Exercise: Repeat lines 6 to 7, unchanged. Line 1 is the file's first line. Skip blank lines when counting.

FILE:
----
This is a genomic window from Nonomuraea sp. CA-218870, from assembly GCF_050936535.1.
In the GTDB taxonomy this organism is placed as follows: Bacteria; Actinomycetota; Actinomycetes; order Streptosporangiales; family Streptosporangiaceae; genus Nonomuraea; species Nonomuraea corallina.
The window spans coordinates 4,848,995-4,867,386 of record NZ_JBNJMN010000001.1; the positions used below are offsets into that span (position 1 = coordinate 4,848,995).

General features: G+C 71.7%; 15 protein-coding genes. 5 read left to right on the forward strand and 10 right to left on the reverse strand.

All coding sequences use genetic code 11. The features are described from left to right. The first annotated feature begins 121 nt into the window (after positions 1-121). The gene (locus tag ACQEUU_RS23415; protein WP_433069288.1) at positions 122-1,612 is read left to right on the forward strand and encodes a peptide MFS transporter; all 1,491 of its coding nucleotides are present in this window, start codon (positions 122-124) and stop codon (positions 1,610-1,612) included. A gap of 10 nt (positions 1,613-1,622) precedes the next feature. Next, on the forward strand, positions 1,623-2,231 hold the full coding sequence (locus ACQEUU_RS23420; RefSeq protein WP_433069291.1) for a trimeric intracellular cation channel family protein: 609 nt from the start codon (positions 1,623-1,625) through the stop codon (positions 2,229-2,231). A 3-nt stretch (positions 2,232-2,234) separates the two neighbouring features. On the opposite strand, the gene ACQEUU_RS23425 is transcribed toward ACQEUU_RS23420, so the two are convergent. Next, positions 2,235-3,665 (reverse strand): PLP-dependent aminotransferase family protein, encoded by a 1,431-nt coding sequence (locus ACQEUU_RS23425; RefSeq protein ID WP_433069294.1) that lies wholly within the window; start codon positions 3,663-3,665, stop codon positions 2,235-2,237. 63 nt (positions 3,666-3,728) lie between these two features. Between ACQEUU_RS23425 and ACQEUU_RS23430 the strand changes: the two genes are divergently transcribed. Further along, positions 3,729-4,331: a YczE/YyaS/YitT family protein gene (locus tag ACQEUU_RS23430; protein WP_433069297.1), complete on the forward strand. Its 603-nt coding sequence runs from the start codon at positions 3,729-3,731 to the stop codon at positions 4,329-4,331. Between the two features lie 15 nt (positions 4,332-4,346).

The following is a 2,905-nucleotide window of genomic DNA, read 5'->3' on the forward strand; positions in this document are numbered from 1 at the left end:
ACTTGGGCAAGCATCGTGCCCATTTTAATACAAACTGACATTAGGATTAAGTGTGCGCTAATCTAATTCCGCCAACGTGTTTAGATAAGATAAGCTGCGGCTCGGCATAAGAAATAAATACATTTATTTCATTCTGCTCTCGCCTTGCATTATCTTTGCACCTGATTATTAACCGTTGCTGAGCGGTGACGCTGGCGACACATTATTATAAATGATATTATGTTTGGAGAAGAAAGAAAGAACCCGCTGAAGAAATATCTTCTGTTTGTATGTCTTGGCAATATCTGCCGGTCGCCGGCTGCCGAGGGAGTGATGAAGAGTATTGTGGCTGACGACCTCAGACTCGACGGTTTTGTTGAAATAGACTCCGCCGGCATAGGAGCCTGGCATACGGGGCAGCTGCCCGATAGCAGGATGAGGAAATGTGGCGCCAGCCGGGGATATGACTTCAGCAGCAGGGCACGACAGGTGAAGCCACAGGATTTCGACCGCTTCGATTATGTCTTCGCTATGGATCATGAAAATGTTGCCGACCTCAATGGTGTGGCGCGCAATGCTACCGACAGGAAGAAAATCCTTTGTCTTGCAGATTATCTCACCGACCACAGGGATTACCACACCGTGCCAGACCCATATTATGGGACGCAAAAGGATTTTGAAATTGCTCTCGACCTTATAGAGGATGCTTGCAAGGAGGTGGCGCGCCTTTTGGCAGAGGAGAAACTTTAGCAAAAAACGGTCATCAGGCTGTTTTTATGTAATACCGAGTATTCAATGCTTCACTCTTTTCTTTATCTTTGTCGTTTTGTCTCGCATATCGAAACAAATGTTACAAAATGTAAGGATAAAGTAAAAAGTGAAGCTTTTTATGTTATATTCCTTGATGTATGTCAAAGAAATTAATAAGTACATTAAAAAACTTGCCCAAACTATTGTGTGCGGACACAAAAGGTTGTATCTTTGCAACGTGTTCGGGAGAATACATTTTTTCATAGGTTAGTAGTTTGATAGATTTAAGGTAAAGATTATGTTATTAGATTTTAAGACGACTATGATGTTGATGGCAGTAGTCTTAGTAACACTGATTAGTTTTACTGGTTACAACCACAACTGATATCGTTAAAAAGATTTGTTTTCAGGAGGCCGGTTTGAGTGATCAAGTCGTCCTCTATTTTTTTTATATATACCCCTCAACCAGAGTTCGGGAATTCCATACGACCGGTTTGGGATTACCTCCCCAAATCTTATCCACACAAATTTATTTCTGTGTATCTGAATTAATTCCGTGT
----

The following is a 2,905-nucleotide window of genomic DNA, read 5'->3' on the forward strand; positions in this document are numbered from 1 at the left end:
ACTTGGGCAAGCATCGTGCCCATTTTAATACAAACTGACATTAGGATTAAGTGTGCGCTAATCTAATTCCGCCAACGTGTTTAGATAAGATAAGCTGCGGCTCGGCATAAGAAATAAATACATTTATTTCATTCTGCTCTCGCCTTGCATTATCTTTGCACCTGATTATTAACCGTTGCTGAGCGGTGACGCTGGCGACACATTATTATAAATGATATTATGTTTGGAGAAGAAAGAAAGAACCCGCTGAAGAAATATCTTCTGTTTGTATGTCTTGGCAATATCTGCCGGTCGCCGGCTGCCGAGGGAGTGATGAAGAGTATTGTGGCTGACGACCTCAGACTCGACGGTTTTGTTGAAATAGACTCCGCCGGCATAGGAGCCTGGCATACGGGGCAGCTGCCCGATAGCAGGATGAGGAAATGTGGCGCCAGCCGGGGATATGACTTCAGCAGCAGGGCACGACAGGTGAAGCCACAGGATTTCGACCGCTTCGATTATGTCTTCGCTATGGATCATGAAAATGTTGCCGACCTCAATGGTGTGGCGCGCAATGCTACCGACAGGAAGAAAATCCTTTGTCTTGCAGATTATCTCACCGACCACAGGGATTACCACACCGTGCCAGACCCATATTATGGGACGCAAAAGGATTTTGAAATTGCTCTCGACCTTATAGAGGATGCTTGCAAGGAGGTGGCGCGCCTTTTGGCAGAGGAGAAACTTTAGCAAAAAACGGTCATCAGGCTGTTTTTATGTAATACCGAGTATTCAATGCTTCACTCTTTTCTTTATCTTTGTCGTTTTGTCTCGCATATCGAAACAAATGTTACAAAATGTAAGGATAAAGTAAAAAGTGAAGCTTTTTATGTTATATTCCTTGATGTATGTCAAAGAAATTAATAAGTACATTAAAAAACTTGCCCAAACTATTGTGTGCGGACACAAAAGGTTGTATCTTTGCAACGTGTTCGGGAGAATACATTTTTTCATAGGTTAGTAGTTTGATAGATTTAAGGTAAAGATTATGTTATTAGATTTTAAGACGACTATGATGTTGATGGCAGTAGTCTTAGTAACACTGATTAGTTTTACTGGTTACAACCACAACTGATATCGTTAAAAAGATTTGTTTTCAGGAGGCCGGTTTGAGTGATCAAGTCGTCCTCTATTTTTTTTATATATACCCCTCAACCAGAGTTCGGGAATTCCATACGACCGGTTTGGGATTACCTCCCCAAATCTTATCCACACAAATTTATTTCTGTGTATCTGAATTAATTCCGTGT